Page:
Click here to read the original paper on the cost of delay for Social Security.
Click here to see an updated version of this analysis for 2015.
The Social Security Trustees recently showed what it would take to make Social Security solvent over 75 years: immediately raise everyone’s taxes by over 2.8 percentage points, immediately cut everyone’s benefits by 17 percent, or cut benefits for new beneficiaries immediately by 21 percent. They also warn that those costs will go up substantially if our leaders in Washington procrastinate. Indeed, waiting until 2033 will increase the needed adjustments by 50 percent. As they explain:
If substantial actions are deferred for several years, the changes necessary to maintain Social Security solvency would be concentrated on fewer years and fewer generations. Much larger changes would be necessary if action is deferred until the combined trust fund reserves become depleted in 2033.
The Trustees make clear that there are two costs to waiting. First, interest accumulates in the trust fund so changes made sooner have a greater effect than the same change made in later years. Second, taking action sooner allows the burden of changes to be spread out over more people, lessening the burden on future generations. In a paper last August, we demonstrated arithmetically how changes became larger and different conditions became harder to maintain the longer policymakers wait to act. In other words, policymakers will have less tools available.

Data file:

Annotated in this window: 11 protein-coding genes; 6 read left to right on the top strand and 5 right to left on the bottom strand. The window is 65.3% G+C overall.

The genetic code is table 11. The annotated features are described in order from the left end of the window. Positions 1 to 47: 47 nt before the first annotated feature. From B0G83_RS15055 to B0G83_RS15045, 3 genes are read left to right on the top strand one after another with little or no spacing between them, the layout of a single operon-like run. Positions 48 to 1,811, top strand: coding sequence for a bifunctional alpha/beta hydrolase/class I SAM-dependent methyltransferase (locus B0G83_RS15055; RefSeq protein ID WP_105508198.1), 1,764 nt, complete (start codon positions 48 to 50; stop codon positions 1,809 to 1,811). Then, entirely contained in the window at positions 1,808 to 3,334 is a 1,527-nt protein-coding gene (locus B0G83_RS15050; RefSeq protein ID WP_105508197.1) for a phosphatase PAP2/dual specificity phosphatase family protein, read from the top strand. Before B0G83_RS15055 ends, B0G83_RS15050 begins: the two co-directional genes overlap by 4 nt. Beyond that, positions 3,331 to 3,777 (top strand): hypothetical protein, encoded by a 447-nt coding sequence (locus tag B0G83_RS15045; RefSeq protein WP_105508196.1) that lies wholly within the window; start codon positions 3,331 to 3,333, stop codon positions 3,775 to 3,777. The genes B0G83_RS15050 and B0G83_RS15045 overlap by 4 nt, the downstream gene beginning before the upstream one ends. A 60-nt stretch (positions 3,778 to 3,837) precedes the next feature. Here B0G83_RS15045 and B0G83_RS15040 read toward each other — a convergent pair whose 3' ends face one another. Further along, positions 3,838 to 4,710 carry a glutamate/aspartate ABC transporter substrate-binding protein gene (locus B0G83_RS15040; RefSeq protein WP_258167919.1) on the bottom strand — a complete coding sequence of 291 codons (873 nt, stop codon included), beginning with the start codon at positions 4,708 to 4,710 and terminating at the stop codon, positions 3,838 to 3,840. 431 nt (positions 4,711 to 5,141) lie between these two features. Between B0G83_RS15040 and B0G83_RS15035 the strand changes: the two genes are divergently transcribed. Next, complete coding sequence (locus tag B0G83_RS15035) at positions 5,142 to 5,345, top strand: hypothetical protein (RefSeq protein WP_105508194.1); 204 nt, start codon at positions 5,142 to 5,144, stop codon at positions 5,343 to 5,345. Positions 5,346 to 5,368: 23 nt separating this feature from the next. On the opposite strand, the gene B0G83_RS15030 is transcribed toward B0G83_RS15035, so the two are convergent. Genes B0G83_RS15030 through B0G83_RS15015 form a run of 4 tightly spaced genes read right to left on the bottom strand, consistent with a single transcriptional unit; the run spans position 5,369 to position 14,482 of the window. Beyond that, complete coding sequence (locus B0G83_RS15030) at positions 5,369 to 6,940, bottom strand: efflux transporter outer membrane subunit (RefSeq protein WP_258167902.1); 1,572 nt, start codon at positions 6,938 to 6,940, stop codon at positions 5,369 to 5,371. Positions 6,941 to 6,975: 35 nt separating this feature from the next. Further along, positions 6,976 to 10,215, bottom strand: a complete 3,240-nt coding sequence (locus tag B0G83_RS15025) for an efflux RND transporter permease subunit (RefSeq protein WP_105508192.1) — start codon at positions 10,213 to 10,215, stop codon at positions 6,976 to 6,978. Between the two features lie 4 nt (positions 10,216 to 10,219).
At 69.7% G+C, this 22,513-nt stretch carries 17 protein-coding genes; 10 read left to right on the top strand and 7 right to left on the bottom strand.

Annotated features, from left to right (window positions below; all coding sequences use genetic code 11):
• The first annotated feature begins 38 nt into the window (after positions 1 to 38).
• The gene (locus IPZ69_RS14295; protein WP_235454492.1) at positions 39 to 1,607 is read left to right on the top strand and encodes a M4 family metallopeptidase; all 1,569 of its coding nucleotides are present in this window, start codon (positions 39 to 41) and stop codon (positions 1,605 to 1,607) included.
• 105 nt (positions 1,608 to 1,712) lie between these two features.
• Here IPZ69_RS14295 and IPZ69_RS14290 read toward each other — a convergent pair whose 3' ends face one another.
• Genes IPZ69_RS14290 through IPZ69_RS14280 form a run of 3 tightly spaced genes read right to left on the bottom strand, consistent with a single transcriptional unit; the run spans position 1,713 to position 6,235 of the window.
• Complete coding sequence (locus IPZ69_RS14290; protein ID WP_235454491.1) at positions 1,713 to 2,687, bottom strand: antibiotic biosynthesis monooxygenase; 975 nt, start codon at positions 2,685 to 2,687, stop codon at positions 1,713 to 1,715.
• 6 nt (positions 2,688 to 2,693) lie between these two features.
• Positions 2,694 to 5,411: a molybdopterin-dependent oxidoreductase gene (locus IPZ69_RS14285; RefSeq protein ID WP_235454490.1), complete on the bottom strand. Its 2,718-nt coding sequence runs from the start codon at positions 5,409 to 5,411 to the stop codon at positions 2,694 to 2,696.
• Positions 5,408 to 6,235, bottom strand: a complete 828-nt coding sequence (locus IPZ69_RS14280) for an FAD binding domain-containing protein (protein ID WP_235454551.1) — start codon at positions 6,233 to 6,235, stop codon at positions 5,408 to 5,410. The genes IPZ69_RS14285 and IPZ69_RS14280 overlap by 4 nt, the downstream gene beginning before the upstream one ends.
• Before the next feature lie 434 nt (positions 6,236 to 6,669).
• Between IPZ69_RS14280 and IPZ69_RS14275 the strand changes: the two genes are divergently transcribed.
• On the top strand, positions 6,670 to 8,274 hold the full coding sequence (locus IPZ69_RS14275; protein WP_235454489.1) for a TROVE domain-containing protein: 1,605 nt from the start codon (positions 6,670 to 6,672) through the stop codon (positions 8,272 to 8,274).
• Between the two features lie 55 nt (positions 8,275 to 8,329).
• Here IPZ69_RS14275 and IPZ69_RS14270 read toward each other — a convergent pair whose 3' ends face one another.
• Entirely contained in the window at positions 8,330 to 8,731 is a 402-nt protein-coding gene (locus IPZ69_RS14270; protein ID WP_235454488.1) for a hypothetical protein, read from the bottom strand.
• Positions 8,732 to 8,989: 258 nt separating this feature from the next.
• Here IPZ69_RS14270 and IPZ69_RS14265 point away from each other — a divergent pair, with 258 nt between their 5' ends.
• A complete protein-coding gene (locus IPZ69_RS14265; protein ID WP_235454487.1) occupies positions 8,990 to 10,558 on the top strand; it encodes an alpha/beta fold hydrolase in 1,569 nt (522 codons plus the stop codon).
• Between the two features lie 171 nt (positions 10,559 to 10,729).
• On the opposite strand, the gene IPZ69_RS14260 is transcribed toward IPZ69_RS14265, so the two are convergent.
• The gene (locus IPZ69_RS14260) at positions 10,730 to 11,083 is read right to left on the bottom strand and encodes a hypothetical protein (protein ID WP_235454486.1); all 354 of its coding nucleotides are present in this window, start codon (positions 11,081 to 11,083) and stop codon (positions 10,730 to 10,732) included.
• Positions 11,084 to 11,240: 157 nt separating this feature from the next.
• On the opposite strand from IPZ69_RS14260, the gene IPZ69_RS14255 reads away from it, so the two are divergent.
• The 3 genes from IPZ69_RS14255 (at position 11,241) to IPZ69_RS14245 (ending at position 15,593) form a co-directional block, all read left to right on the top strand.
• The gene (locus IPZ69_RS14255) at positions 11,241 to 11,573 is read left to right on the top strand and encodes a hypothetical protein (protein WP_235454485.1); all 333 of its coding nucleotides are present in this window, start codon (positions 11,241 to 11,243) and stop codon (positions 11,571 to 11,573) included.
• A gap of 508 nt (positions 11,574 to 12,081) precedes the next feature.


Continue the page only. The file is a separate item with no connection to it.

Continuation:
As mentioned above, maintaining solvency over 75 years by increasing payroll tax rates would require a 2.83 percent immediate payroll tax increase. Waiting ten years would raise that rate increase to 3.5 percent (for a 15.9 percent total rate), and waiting until 2033 would raise the rate increase to 4.3 percent (for a 16.7 percent rate). Delaying the rate increase also effectively exempts those close to retirement and puts more of the burden on younger workers.
As for benefit cuts, the necessary cut to maintain 75-year solvency is 17.4 percent if applied to all beneficiaries and 20.8 percent if applied only to new beneficiaries. The cut for all beneficiaries would climb to 21 percent in ten years and 25 percent by 2033. For new beneficiaries, the cut would climb to 32 percent in ten years, then would rise rapidly until 2031, when it would no longer be possible to maintain trust fund solvency even by eliminating benefits entirely for new beneficiaries. It should be noted also that these numbers assume cuts are applied to beneficiaries uniformly, but most reform plans protect low-income retirees.
In our paper last year, we showed two other dimensions of the cost of waiting. First, we are only five years away from being unable to close the shortfall entirely with benefit reductions while ensuring that real benefits do not decrease over time. Second, waiting to make changes gives people less time to prepare and makes it harder for them to make up benefit losses with personal savings; for example, a person making $50,000 would have to set aside about 1% of their income per year starting this year to offset a 10% benefit cut in 2050, but they would have to set aside more than 2.5% per year if they started 20 years later.
Waiting until the last minute has become commonplace for decision-making in Washington, but lawmakers should not throw away the time they have for Social Security. If they use it wisely and start now, they have a much easier constructing a smart reform plan that better protects low-income and current retirees and gives others time to plan for changes.